Traverse City Record-Eagle

Faith

July 17, 2010

Bondy to talk about life on kibbutz Sasa

Susan Bondy to talk about life on kibbutz Sasa

TRAVERSE CITY — Susan Bondy grew up on a kibbutz in Israel, but not just any kibbutz.

The kibbutz Sasa, created in January 1949, is a business success story. The Plasan Sasa, a company owned by the kibbutz, makes armor for American troop carriers, jeeps and hummers — vehicles being used in Iraq — as well as off-road vehicles used in Afghanistan.

"Plasan Sasa has saved and continues to save tens of thousands of American soldiers' lives," according to a statement.

A kibbutz is a communal settlement organized using collective principles; many are farms while others are businesses.

Bondy will talk about her childhood and her return to the kibbutz at the Dennos Museum Center at 7:30 p.m. Wednesday, July 21. The talk is being hosted by Congregation Beth El.

Bondy, who lives half the year in Traverse City and half in Arizona, grew up in the kibbutz her parents help found. Being in the first group of children, she was one of the "guinea pigs" of communal living and education.

Her family moved to the U.S. when she was 13.

In the summer of 1967, Bondy returned for her first visit immediately after the Six Day War. She received a scholarship and attended the Hebrew University in Jerusalem's Einstein Institute, where she studied math, physics, economics and computer science — all in Hebrew.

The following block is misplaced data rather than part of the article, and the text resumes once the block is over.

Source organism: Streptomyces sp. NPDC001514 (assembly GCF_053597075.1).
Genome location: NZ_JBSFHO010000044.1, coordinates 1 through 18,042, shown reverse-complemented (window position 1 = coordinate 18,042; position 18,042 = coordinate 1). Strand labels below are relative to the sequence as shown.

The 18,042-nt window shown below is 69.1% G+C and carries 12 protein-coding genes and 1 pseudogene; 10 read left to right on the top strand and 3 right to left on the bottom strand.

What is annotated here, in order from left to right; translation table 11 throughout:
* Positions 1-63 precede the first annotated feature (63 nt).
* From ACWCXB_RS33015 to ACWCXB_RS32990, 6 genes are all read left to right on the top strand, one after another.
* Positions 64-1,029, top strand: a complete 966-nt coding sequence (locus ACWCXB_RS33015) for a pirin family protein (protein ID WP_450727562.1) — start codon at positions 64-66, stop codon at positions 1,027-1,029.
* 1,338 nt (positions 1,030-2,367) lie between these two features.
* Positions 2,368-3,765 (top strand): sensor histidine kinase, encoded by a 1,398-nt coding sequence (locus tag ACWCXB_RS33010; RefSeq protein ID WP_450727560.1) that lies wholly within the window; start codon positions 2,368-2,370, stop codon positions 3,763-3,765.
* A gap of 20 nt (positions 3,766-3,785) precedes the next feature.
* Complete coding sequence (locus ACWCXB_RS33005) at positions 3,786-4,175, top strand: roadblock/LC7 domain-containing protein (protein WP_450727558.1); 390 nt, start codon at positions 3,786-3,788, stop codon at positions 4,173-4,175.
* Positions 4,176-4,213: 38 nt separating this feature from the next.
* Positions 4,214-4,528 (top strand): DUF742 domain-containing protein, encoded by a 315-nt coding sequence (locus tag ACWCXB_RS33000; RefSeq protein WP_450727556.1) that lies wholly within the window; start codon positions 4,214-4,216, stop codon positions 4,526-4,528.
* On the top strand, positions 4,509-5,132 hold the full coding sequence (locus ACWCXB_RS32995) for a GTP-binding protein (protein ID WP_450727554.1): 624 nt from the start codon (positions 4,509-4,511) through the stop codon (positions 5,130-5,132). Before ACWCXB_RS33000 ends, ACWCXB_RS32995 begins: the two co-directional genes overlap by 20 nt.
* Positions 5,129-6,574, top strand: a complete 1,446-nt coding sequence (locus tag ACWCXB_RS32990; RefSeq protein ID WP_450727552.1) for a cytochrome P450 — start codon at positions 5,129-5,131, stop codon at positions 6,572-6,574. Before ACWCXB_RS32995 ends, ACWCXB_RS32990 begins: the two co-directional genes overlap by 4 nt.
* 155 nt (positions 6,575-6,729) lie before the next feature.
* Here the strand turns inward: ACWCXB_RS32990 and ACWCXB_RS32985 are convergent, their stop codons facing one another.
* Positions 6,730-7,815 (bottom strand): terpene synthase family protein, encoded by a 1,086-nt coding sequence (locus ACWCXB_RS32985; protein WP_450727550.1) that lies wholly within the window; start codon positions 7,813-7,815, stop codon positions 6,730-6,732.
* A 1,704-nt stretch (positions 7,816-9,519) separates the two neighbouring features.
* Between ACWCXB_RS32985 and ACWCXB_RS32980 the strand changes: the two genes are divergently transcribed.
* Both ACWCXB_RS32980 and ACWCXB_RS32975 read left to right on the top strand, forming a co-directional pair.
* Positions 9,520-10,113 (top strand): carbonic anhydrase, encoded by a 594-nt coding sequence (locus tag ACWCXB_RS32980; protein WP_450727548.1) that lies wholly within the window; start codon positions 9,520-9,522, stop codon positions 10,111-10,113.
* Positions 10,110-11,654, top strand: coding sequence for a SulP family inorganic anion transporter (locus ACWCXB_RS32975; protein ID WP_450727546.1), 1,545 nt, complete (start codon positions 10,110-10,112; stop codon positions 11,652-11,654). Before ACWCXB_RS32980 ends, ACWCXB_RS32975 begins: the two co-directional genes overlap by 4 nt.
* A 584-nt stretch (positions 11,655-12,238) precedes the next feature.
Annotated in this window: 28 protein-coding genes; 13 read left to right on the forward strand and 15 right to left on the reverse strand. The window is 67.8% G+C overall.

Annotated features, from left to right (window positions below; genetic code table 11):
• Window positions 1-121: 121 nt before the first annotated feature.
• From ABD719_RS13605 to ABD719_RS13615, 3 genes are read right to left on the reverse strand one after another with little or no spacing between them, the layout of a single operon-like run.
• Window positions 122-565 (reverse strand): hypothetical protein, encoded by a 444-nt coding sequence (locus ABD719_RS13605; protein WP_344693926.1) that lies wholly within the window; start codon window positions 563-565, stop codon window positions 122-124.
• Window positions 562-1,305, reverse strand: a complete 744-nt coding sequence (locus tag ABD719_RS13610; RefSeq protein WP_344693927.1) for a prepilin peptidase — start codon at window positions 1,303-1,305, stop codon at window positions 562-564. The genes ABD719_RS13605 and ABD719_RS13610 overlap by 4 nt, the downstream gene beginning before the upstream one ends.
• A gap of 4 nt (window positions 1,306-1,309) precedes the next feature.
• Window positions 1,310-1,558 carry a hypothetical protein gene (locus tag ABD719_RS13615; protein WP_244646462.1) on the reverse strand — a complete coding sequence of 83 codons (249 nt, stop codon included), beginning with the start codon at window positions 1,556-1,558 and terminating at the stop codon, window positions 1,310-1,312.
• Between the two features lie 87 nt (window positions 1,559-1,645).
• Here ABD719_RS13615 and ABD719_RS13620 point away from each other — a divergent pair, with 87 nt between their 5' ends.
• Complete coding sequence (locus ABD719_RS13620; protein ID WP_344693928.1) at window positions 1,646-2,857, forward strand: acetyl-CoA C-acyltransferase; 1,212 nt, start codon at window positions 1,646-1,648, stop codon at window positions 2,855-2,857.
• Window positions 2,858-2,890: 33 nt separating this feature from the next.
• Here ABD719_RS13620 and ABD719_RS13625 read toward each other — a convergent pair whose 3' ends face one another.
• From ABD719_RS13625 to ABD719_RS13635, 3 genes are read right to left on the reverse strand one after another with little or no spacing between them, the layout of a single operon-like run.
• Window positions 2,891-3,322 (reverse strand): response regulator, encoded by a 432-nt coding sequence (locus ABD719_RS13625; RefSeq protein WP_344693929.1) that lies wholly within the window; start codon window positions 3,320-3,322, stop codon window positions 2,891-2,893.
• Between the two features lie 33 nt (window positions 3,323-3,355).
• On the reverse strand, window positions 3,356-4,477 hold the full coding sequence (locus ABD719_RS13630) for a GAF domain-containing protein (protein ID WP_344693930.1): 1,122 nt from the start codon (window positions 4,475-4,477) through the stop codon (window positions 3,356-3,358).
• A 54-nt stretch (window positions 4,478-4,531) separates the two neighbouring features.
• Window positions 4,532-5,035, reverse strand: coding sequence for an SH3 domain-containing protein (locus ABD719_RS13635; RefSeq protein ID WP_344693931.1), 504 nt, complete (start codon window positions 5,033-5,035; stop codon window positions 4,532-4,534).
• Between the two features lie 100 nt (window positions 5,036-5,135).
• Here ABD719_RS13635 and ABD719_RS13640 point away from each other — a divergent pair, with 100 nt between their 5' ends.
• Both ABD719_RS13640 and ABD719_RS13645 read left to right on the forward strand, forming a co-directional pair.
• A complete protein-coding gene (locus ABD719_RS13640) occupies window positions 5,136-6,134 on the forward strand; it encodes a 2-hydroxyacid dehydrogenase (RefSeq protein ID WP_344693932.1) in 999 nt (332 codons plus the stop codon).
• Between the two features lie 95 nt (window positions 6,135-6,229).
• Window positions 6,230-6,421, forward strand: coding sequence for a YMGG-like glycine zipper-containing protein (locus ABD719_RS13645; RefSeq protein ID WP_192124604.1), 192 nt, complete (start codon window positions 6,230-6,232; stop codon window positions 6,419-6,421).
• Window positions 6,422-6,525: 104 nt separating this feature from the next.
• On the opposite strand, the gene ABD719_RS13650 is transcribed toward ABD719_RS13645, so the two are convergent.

Bondy has remained active in promoting Israel and the Jewish people, including:

n Leading synagogue youth groups and teaching Hebrew.

n Writing articles on the kibbutz, Israel and the Middle East — including six cover stories for magazines and newspapers.

n Lecturing to Jewish and non-Jewish audiences — more than 400 lectures on Israel, 25 on the kibbutz, and at least 100 on the Dead Sea Scrolls, numerous radio and television debates and interviews on the Middle East.

n Participating in the American Israeli Public Affairs Committe for 20 years and, in 1999, leading the Michigan contingency to prevent a cut in American aid to Israel.

In 2004 she returned to New York, and volunteered full-time for the Israeli consulate and other organizations. She also is a co-founder of the Brand Israel Group.

There is no charge for the program.

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